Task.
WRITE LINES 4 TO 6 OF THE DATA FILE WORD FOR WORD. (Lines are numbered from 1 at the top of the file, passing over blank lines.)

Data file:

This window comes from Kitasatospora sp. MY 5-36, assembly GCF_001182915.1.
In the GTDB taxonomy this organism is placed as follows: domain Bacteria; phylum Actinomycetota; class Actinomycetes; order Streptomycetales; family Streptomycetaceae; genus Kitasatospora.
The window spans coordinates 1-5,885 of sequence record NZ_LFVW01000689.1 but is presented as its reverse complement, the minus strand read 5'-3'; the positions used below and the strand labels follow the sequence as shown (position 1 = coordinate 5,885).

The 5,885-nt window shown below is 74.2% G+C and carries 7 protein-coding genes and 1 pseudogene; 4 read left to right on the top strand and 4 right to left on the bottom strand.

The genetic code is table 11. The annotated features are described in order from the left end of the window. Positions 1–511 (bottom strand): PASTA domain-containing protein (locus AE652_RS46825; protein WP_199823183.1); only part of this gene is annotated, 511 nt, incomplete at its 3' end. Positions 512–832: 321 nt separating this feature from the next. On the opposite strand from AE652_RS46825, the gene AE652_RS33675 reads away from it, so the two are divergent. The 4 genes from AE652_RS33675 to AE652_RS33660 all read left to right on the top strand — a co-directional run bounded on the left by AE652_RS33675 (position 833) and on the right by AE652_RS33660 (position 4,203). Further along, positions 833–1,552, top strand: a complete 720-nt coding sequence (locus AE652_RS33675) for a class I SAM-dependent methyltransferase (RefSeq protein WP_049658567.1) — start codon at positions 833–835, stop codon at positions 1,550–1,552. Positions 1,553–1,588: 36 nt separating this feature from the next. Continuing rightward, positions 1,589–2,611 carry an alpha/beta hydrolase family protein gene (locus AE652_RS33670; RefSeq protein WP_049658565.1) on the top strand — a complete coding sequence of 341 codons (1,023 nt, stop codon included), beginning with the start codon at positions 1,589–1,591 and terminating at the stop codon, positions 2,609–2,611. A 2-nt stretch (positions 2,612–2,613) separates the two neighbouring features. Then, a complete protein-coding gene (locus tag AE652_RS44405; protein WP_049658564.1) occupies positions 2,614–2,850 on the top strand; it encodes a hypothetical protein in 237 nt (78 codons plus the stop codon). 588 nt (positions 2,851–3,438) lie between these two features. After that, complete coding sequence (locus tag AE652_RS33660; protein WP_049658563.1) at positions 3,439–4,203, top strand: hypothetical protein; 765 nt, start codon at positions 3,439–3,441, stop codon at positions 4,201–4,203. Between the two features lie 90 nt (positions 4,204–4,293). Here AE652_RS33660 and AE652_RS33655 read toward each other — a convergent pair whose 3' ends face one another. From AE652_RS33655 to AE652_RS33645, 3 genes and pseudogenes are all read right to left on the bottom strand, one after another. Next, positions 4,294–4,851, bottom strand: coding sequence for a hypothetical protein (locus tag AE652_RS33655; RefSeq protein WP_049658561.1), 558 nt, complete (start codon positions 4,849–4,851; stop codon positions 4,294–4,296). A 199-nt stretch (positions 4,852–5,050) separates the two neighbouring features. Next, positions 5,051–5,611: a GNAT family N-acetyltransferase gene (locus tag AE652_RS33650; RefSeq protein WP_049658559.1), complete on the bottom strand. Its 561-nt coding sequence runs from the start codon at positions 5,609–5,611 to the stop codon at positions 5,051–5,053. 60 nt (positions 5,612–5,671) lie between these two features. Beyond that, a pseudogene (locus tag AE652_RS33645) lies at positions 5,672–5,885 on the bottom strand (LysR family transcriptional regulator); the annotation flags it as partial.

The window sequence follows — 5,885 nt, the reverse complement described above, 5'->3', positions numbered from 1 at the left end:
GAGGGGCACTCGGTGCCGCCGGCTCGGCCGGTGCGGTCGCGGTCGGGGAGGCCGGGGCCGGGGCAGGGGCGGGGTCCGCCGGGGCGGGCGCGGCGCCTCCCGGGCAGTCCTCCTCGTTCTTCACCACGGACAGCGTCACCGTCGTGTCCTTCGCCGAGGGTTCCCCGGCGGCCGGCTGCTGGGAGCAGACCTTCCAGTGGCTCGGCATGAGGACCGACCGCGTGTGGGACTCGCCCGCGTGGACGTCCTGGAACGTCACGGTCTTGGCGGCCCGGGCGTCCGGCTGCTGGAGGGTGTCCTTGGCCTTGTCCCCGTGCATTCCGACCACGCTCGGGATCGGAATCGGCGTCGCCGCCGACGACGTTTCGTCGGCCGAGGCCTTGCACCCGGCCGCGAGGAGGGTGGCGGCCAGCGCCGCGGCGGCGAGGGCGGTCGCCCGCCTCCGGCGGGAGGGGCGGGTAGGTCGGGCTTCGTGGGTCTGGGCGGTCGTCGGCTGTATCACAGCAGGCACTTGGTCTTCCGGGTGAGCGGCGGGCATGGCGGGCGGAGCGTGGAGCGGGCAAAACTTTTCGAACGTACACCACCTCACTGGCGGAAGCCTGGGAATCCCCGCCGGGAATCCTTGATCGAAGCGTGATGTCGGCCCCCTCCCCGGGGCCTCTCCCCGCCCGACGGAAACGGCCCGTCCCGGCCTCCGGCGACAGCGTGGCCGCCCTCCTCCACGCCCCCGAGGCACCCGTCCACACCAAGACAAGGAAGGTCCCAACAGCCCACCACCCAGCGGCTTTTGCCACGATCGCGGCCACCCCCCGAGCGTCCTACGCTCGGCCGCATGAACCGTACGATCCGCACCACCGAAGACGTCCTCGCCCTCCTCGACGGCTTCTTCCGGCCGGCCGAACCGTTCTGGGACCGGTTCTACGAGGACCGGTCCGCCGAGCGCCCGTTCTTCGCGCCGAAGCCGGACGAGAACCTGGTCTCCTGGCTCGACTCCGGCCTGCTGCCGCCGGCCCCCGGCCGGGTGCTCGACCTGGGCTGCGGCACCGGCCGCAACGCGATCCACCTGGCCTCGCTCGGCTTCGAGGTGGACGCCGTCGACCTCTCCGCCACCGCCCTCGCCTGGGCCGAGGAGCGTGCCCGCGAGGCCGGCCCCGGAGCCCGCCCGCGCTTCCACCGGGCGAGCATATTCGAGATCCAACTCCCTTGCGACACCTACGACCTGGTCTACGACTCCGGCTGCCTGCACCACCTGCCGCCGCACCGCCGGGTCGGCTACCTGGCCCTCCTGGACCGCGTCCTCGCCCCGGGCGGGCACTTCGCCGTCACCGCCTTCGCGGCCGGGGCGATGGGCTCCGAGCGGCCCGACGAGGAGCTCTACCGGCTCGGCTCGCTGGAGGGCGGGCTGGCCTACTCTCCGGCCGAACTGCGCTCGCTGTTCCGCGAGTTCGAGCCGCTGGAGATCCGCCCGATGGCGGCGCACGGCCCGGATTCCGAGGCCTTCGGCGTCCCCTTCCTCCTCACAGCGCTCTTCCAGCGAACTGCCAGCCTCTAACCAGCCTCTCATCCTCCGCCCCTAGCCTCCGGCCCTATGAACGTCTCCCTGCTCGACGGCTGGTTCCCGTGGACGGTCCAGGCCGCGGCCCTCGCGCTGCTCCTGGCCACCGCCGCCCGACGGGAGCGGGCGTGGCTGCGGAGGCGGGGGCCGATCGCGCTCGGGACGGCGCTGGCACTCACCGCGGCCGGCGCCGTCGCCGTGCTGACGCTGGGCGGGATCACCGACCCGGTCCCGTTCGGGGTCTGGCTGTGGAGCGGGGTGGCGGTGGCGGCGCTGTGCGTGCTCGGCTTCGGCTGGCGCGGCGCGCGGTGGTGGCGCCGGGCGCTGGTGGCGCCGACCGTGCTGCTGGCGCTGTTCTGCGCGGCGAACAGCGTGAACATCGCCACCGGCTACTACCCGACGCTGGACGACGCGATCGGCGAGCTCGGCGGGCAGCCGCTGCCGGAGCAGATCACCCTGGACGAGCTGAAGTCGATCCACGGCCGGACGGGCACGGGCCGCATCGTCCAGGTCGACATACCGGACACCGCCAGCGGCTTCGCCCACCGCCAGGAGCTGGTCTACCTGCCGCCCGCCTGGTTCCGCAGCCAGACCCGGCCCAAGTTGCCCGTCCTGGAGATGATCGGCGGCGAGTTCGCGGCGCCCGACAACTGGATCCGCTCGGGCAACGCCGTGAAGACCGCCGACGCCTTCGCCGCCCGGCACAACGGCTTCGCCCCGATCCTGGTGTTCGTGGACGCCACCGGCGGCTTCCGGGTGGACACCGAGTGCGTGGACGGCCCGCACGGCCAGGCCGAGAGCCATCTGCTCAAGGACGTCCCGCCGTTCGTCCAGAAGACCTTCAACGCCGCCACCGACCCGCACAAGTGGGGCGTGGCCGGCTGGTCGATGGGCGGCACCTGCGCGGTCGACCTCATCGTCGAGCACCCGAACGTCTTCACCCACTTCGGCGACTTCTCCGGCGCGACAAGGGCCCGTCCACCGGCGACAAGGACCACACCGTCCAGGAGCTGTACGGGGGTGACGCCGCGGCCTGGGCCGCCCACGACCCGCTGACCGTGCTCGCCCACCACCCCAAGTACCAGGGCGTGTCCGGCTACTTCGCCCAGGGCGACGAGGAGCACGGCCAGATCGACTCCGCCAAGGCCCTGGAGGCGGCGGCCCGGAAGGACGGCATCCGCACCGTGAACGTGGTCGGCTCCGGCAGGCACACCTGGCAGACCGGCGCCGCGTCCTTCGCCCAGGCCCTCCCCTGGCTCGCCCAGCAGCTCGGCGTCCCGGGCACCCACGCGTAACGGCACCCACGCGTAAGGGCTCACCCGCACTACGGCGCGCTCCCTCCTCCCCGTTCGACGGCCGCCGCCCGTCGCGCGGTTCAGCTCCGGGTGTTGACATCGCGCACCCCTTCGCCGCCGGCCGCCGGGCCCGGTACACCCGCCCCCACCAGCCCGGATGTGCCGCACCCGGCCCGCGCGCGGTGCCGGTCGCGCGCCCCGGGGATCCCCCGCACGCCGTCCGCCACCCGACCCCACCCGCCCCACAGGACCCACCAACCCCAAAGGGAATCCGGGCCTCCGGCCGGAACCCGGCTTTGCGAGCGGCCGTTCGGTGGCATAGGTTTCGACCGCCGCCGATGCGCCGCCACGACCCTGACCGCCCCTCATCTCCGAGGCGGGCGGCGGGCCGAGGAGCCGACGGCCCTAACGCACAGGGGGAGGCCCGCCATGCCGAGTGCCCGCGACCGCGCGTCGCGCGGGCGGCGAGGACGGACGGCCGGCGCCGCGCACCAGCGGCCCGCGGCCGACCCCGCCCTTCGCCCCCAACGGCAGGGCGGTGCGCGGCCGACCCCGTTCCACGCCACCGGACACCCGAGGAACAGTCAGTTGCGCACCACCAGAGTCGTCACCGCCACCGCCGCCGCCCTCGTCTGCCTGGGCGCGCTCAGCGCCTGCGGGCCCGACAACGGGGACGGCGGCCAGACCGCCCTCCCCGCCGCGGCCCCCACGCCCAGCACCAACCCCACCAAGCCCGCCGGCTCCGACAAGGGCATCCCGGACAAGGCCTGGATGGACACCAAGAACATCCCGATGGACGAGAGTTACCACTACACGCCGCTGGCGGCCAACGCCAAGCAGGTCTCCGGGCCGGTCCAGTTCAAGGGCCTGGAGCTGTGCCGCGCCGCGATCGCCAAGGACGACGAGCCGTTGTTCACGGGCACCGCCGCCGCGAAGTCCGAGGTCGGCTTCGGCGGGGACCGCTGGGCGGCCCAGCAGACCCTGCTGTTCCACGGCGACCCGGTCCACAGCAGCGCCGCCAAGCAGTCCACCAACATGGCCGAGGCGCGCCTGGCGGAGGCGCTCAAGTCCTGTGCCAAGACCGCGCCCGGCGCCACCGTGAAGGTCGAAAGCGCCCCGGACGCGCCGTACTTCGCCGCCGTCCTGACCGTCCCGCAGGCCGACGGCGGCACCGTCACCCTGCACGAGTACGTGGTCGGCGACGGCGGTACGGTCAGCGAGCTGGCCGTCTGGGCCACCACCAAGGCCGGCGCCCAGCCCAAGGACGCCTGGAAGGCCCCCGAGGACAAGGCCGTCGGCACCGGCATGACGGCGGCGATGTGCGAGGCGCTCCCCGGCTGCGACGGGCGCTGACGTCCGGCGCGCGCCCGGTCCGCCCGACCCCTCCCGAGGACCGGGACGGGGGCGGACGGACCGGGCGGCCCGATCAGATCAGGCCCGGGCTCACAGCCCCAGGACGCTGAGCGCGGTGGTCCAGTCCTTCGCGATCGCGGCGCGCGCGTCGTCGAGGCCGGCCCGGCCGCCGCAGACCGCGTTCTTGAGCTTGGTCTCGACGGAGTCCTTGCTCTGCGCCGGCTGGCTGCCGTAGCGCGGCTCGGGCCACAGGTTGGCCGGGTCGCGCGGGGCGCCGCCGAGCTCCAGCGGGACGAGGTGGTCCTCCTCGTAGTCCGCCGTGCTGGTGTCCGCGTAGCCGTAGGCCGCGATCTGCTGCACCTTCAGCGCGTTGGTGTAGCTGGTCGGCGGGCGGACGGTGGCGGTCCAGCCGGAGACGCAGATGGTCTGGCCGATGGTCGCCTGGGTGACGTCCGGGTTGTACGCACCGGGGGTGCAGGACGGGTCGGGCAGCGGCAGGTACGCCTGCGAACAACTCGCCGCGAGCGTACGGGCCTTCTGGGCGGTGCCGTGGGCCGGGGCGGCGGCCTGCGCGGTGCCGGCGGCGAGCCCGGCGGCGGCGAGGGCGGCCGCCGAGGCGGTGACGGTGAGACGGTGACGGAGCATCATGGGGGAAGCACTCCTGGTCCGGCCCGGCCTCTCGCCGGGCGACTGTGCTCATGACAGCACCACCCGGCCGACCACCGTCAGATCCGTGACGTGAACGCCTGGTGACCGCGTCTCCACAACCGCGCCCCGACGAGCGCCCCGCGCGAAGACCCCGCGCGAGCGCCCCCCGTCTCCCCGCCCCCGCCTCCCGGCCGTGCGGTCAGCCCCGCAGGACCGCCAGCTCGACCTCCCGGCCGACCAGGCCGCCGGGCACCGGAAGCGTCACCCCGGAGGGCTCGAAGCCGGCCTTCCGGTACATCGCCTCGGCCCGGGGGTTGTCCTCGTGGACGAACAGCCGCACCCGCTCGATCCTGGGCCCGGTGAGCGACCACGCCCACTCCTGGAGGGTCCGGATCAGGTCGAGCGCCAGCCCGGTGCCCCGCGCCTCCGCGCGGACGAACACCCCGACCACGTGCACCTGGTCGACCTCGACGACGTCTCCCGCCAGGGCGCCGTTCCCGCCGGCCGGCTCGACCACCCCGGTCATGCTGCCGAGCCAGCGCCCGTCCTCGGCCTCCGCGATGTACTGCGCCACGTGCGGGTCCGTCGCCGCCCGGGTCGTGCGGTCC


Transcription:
The 5,885-nt window shown below is 74.2% G+C and carries 7 protein-coding genes and 1 pseudogene; 4 read left to right on the top strand and 4 right to left on the bottom strand.

The genetic code is table 11. The annotated features are described in order from the left end of the window. Positions 1–511 (bottom strand): PASTA domain-containing protein (locus AE652_RS46825; protein WP_199823183.1); only part of this gene is annotated, 511 nt, incomplete at its 3' end. Positions 512–832: 321 nt separating this feature from the next. On the opposite strand from AE652_RS46825, the gene AE652_RS33675 reads away from it, so the two are divergent. The 4 genes from AE652_RS33675 to AE652_RS33660 all read left to right on the top strand — a co-directional run bounded on the left by AE652_RS33675 (position 833) and on the right by AE652_RS33660 (position 4,203). Further along, positions 833–1,552, top strand: a complete 720-nt coding sequence (locus AE652_RS33675) for a class I SAM-dependent methyltransferase (RefSeq protein WP_049658567.1) — start codon at positions 833–835, stop codon at positions 1,550–1,552. Positions 1,553–1,588: 36 nt separating this feature from the next. Continuing rightward, positions 1,589–2,611 carry an alpha/beta hydrolase family protein gene (locus AE652_RS33670; RefSeq protein WP_049658565.1) on the top strand — a complete coding sequence of 341 codons (1,023 nt, stop codon included), beginning with the start codon at positions 1,589–1,591 and terminating at the stop codon, positions 2,609–2,611. A 2-nt stretch (positions 2,612–2,613) separates the two neighbouring features. Then, a complete protein-coding gene (locus tag AE652_RS44405; protein WP_049658564.1) occupies positions 2,614–2,850 on the top strand; it encodes a hypothetical protein in 237 nt (78 codons plus the stop codon). 588 nt (positions 2,851–3,438) lie between these two features. After that, complete coding sequence (locus tag AE652_RS33660; protein WP_049658563.1) at positions 3,439–4,203, top strand: hypothetical protein; 765 nt, start codon at positions 3,439–3,441, stop codon at positions 4,201–4,203. Between the two features lie 90 nt (positions 4,204–4,293). Here AE652_RS33660 and AE652_RS33655 read toward each other — a convergent pair whose 3' ends face one another. From AE652_RS33655 to AE652_RS33645, 3 genes and pseudogenes are all read right to left on the bottom strand, one after another. Next, positions 4,294–4,851, bottom strand: coding sequence for a hypothetical protein (locus tag AE652_RS33655; RefSeq protein WP_049658561.1), 558 nt, complete (start codon positions 4,849–4,851; stop codon positions 4,294–4,296). A 199-nt stretch (positions 4,852–5,050) separates the two neighbouring features. Next, positions 5,051–5,611: a GNAT family N-acetyltransferase gene (locus tag AE652_RS33650; RefSeq protein WP_049658559.1), complete on the bottom strand. Its 561-nt coding sequence runs from the start codon at positions 5,609–5,611 to the stop codon at positions 5,051–5,053. 60 nt (positions 5,612–5,671) lie between these two features. Beyond that, a pseudogene (locus tag AE652_RS33645) lies at positions 5,672–5,885 on the bottom strand (LysR family transcriptional regulator); the annotation flags it as partial.

The window sequence follows — 5,885 nt, the reverse complement described above, 5'->3', positions numbered from 1 at the left end: